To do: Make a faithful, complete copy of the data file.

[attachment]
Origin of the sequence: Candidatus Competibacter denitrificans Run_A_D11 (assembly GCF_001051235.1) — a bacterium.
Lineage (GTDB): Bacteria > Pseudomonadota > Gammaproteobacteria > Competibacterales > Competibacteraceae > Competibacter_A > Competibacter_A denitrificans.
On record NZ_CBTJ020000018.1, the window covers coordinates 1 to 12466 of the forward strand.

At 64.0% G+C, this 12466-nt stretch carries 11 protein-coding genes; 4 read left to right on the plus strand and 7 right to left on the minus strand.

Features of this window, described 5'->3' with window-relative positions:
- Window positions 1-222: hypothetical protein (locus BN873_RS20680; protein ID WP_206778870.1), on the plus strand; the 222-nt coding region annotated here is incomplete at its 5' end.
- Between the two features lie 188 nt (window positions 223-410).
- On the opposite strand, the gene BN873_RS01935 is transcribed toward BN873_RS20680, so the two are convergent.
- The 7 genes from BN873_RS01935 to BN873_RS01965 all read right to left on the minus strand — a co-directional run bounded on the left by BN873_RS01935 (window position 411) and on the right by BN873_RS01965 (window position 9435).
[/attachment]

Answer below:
Origin of the sequence: Candidatus Competibacter denitrificans Run_A_D11 (assembly GCF_001051235.1) — a bacterium.
Lineage (GTDB): Bacteria > Pseudomonadota > Gammaproteobacteria > Competibacterales > Competibacteraceae > Competibacter_A > Competibacter_A denitrificans.
On record NZ_CBTJ020000018.1, the window covers coordinates 1 to 12466 of the forward strand.

At 64.0% G+C, this 12466-nt stretch carries 11 protein-coding genes; 4 read left to right on the plus strand and 7 right to left on the minus strand.

Features of this window, described 5'->3' with window-relative positions:
- Window positions 1-222: hypothetical protein (locus BN873_RS20680; protein ID WP_206778870.1), on the plus strand; the 222-nt coding region annotated here is incomplete at its 5' end.
- Between the two features lie 188 nt (window positions 223-410).
- On the opposite strand, the gene BN873_RS01935 is transcribed toward BN873_RS20680, so the two are convergent.
- The 7 genes from BN873_RS01935 to BN873_RS01965 all read right to left on the minus strand — a co-directional run bounded on the left by BN873_RS01935 (window position 411) and on the right by BN873_RS01965 (window position 9435).